Chapter Five: 12-13
|The yogi, having abandoned the fruit of action, attains to the
eternal peace. The non-yogi, impelled by desire, attached to the fruit, is bound.
Mentally renouncing all actions and self-controlled, the embodied one rests happily in the nine-gated city, neither acting nor causing others to act.
Whether the doer of all actions is God himself, or whether it is his nature (prakrti), it is certainly not the individual ego. The individual ego rises and falls with every action or experience; the real ego is part of God's nature! The whole universe is the body of God in which his will prevails, guided by his consciousness. In this context, renunciation of desire for "fruits of actions" is the most natural and sensible thing to do! Even the most vital organ in our body (the heart), which functions day and night, does not demand a reward! Yet we, who are little parts of a cell of the body of God, do nothing unless assured of a reward! This desire is bondage. Its renunciation is liberation. When this is clearly seen, the desire does not arise at all. Even as every cell of our body receives its nourishment and life-force as long as it does its job, even so we shall receive from God what we deserve. Why beg for it?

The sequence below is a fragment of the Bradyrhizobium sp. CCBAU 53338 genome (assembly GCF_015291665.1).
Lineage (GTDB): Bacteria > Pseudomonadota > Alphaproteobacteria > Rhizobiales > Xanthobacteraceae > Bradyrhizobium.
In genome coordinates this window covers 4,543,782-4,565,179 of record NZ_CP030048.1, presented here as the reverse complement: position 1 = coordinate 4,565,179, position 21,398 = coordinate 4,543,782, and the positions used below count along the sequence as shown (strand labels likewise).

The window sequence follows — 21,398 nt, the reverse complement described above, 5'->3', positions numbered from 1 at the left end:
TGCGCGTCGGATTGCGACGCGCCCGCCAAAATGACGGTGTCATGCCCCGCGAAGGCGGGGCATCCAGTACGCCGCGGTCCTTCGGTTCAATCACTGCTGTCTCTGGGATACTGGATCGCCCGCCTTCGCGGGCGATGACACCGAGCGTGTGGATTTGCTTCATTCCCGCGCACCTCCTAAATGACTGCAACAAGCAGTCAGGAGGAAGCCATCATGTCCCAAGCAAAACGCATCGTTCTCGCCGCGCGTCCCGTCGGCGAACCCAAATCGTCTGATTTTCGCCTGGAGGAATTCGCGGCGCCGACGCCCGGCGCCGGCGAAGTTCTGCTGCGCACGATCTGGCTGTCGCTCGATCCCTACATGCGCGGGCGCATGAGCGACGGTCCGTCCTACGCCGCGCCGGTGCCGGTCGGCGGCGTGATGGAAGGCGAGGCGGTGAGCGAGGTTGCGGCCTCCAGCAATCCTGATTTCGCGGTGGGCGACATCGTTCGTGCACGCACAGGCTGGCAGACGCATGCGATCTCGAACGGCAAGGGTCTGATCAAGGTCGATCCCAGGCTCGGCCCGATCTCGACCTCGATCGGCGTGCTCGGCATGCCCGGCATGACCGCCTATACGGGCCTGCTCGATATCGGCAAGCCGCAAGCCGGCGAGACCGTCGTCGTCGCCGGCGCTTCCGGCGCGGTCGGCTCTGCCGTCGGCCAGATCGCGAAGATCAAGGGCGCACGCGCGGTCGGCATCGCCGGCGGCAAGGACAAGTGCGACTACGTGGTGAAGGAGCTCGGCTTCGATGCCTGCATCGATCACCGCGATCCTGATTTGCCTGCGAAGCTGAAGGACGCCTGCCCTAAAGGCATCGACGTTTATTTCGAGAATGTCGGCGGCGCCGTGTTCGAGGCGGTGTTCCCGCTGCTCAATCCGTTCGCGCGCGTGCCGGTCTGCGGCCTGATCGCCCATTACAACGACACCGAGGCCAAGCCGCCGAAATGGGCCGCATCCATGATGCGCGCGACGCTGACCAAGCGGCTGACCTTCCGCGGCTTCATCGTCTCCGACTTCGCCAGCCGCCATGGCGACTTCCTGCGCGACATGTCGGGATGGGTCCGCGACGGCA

Krishna asks us to atomize ourselves and regard our self as the citizen of this nine-gated city, the body. The body has its own king (God) and administratrix (God's nature or prakrti). The citizen enjoys peace, prosperity and security by merely living in obedience to the law. It is useless on his part to suffer the king's headaches. The same analogy can be applied to us who are cells in God's cosmic body. He is the doer or perhaps he causes his nature to do; but we neither do anything nor do we cause anything else to do. It is the motor that rotates the many wheels, not the other way round. God is the cosmic motor.
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